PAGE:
Sense and Sensibility Shape Our Experience of Effort
How much exertion something seems to cost depends on variability and effort.
Posted September 23, 2022 | Reviewed by Ekua Hagan
- Perceptions of exertion influence decisions to start or continue behaviors.
- Feelings of exertion are heightened when performances are more variable, such as when one begins something new.
- The increased perception of effort may be overcome by ongoing effort to achieve and learn.
We hear lots of talk about "effort" and the "cost" of doing things. I've used those words a lot on this site, especially about determination. Decisions about cost influence our intentions to carry out actions. But what do we really know about the neurobiology of effort and intentions?
Beyond Sense and Sensibility
Our perception of effort influences whether we start, continue, or quit doing things. If we are exercising and we feel something is less effort than it should be, we might work harder. Or if it's too hard, we might bring it down or bring it to a stop.
What if you did an experiment where you objectively measured how strongly folks did an action, then asked them to gauge their relative sense of effort, and also did brain imaging to estimate levels of neurotransmitters? Well, you don't have to do that because Eric J. Hu and colleagues from Baltimore, Dallas, and London did this actual clever study.
More than 30 participants did a hand grip task that helped show that variability in exertion was related to an inflated perception of effort. In other words, when the outcome was less consistent, folks felt that the task was harder. This was linked to the activity of the neurotransmitter GABA, the brain’s main inhibitory neurotransmitter, that moderated performance variability and perceptions of overassessments of effort. Basic features of motor performance and sensorimotor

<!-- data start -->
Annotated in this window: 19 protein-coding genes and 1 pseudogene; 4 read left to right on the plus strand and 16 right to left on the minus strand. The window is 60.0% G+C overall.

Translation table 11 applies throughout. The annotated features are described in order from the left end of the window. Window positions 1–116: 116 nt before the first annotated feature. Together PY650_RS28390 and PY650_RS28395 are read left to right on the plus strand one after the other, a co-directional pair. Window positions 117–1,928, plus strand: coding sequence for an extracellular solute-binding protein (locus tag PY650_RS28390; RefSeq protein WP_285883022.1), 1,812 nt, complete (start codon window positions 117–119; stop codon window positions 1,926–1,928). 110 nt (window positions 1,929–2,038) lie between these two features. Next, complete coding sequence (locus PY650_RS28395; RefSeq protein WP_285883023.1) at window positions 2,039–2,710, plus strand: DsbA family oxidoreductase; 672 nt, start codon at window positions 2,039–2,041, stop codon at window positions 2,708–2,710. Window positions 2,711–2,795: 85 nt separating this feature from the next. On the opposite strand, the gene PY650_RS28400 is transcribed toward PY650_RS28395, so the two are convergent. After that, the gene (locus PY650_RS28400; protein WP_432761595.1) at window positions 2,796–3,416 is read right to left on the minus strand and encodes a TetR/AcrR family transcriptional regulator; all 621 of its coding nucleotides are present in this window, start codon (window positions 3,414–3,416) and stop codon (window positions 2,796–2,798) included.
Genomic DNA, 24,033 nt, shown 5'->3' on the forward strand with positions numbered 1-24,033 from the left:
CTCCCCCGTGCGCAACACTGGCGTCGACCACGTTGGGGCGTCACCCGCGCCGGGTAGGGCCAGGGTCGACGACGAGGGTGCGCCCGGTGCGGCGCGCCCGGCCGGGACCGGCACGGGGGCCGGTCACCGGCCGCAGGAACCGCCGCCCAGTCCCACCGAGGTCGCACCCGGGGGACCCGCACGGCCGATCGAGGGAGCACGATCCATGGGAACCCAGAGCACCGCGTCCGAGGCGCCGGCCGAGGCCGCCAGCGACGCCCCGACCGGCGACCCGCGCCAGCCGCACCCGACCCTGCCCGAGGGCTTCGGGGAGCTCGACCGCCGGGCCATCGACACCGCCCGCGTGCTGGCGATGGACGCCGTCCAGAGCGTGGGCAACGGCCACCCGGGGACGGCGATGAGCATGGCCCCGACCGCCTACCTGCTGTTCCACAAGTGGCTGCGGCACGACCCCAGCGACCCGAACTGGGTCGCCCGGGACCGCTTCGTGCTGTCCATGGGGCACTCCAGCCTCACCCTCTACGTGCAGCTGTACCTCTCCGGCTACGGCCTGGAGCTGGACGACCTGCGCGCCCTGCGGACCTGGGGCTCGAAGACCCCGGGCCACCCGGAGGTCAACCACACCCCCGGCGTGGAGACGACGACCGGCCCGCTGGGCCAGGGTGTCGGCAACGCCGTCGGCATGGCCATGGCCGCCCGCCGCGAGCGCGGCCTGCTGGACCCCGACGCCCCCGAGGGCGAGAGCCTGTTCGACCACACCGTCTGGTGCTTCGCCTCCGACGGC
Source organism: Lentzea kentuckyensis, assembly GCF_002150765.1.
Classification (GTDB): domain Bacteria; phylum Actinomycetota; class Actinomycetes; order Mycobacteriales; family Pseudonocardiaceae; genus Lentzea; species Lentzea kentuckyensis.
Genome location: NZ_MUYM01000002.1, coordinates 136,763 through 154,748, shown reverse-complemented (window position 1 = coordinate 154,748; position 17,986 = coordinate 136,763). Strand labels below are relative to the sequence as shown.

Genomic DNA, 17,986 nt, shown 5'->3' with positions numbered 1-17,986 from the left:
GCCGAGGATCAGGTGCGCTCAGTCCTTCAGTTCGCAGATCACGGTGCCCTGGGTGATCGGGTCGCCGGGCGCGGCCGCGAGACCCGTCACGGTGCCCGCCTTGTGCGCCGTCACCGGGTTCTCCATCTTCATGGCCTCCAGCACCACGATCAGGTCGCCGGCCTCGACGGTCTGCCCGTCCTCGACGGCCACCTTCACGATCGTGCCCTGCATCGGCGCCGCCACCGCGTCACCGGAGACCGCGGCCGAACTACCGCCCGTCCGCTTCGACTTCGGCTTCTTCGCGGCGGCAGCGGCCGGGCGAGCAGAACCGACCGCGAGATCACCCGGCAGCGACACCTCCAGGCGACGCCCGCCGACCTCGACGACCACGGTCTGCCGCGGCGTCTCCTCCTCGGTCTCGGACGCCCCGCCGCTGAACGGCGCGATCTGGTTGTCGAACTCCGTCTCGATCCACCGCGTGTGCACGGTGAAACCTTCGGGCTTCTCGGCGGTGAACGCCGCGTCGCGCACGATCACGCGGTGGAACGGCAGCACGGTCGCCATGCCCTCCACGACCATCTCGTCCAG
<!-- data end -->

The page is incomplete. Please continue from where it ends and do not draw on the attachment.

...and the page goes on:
neurochemistry, therefore, have a strong influence on "cognitive processes related to feelings of effort."
In a way, it's like the mismatch between what folks intended versus what they achieved made the task seem harder. The researchers put forward the interesting suggestion that people who have a better sense of their own actual performances have lower sensations of effort. Perhaps with training, folks could get better at tuning "their nervous system to accommodate their desired sensorimotor output." This work also highlights the importance of objective and measurable assessments of performance because there can be weak associations for some.
Perceiving Is Believing
In a way, we can think of our sense of effort as like the psychological equivalent of intensity, which is influenced by our intentions. This is balanced against how successful we perceive our exertions to be in achieving our goals.
This makes me think about what it's like to learn a motor skill. For example, consider a long movement sequence in martial arts, where the use of patterns and forms is often found. When learning a form, it feels like it takes so long to complete; it seems to be extremely draining, and you have a feeling that you are having hit-and-miss success with every repetition. Basically, you feel like you are making a lot of mistakes, and it feels very hard and challenging. As you gain more skill, the variability of your performance goes down, the form seems easier and the duration of time needed to perform it seems much shorter.
Understanding this is critical to an enhanced understanding of human behavioral choice. That's because how hard something seems to be is a key factor in how we assess if it's worth doing; the mental calculus of risk, reward, benefit, and effort. The point is, when we do something new, it's going to feel harder than it will feel later. But that "hard" is part of the process of getting to "easier," and we need to be vigilant that such temporary discomfort doesn't put us off.
(c) E. Paul Zehr (2022)